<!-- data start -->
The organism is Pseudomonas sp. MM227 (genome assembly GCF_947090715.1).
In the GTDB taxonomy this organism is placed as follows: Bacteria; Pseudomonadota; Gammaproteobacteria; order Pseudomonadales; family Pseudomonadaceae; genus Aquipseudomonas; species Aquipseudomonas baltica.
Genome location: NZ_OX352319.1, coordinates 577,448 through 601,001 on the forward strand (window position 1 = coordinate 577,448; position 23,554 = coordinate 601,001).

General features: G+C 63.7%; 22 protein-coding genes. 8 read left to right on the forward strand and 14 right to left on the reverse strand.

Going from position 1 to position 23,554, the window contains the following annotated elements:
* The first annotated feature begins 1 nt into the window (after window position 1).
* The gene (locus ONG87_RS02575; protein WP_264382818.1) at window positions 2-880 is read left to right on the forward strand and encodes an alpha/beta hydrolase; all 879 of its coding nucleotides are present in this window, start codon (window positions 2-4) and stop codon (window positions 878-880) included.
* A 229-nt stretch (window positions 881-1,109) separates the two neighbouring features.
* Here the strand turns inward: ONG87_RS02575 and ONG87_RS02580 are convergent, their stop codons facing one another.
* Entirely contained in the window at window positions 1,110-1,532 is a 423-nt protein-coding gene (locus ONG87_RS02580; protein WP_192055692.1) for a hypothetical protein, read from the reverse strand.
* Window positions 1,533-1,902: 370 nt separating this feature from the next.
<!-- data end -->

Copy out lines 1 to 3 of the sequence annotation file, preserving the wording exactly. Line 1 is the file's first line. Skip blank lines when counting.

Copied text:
The organism is Pseudomonas sp. MM227 (genome assembly GCF_947090715.1).
In the GTDB taxonomy this organism is placed as follows: Bacteria; Pseudomonadota; Gammaproteobacteria; order Pseudomonadales; family Pseudomonadaceae; genus Aquipseudomonas; species Aquipseudomonas baltica.
Genome location: NZ_OX352319.1, coordinates 577,448 through 601,001 on the forward strand (window position 1 = coordinate 577,448; position 23,554 = coordinate 601,001).